Interview with Anna Di Francisca

Anna

Anna

Interview with Anna Di Francisca (Director)

How did you come up with the story of Last Chance for Love?
I lived the experience of the choir and I wanted to tell a story in which the music, especially in an “aggregating” form like the one of a polyphonic choir, manages to unite the most disparate and distant individuals, creating a bond that cancels all social and cultural differences. A sort of therapy.

How would you describe the film to an international audience? What makes it different from other European comedies?
My movie is a cathartic story . . . Edoardo, my protagonist, expresses the discomfort of living in a country, Italy, where culture is not so important. He can’t accept it. He lives a sort of human and professional redemption due to his “therapeutic exchange” working with the choir. The tagline could be: “How life can be shaken upside down by the arrival of a stranger.”

I love European comedies, such as Calendar Girls, The Full Monty, Intouchables. The problem is to make European comedies as an Italian director. I hope to make Italian comedy with a European spirit!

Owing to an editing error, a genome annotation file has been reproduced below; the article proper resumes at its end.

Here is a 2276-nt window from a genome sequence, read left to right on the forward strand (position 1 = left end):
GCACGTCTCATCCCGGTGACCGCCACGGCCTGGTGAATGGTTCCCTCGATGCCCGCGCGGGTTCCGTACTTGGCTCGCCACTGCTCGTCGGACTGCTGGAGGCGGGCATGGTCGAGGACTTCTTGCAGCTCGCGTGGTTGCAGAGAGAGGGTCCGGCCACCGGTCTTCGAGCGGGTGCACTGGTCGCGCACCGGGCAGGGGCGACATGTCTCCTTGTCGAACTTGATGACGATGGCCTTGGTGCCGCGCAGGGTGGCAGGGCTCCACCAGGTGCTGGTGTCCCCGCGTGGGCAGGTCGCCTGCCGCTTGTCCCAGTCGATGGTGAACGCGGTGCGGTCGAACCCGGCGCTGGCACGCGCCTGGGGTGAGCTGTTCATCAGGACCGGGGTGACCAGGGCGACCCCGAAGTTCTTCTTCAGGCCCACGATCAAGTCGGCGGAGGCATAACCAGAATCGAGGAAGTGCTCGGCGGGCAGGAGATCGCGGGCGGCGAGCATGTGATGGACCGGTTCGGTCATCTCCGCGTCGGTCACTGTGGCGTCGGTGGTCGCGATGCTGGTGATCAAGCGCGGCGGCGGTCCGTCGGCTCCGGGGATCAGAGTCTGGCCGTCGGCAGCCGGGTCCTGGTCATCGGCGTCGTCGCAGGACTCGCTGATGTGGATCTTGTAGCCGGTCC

How was the experience of directing an international cast, with actors from Spain, Argentina, Italy, Serbia, etc.?
It was wonderful! It was funny to mix actors from different countries and cultures ― very stimulating and enriching!

You had in the cast famous and award-winning actors like Maribel Verdú and Miki Manojlovic; how important was their presence to develop the project?
It was very important to develop the project and I think Spanish actors are available and friendly; they helped the crew and cast by creating a very good atmosphere. Miki is a very good actor and is able to express Edoardo’s malaise with funny details.

What did you find most challenging while filming the movie?
Working in harmony. I try to be a “calm” director, a “female director” with my special point- of-view, looking for humor and respect in every moment.

In every comedy, there are funny anecdotes behind the scenes. Are there any in particular that you remember to this day?
Italian actor Neri Marcorè was always able to “kill” every tension with his sense of humor and his kind behavior. The last day of shooting, he gave one rose to every woman of the set. Hector Alterio, a wonderful 80-year-old Argentine actor was always perfect as an old soldier of the Franco period. The only time he made a mistake in a scene, he stopped and apologized to everybody. He has to teach his elegant way of acting and living on a set to everybody!

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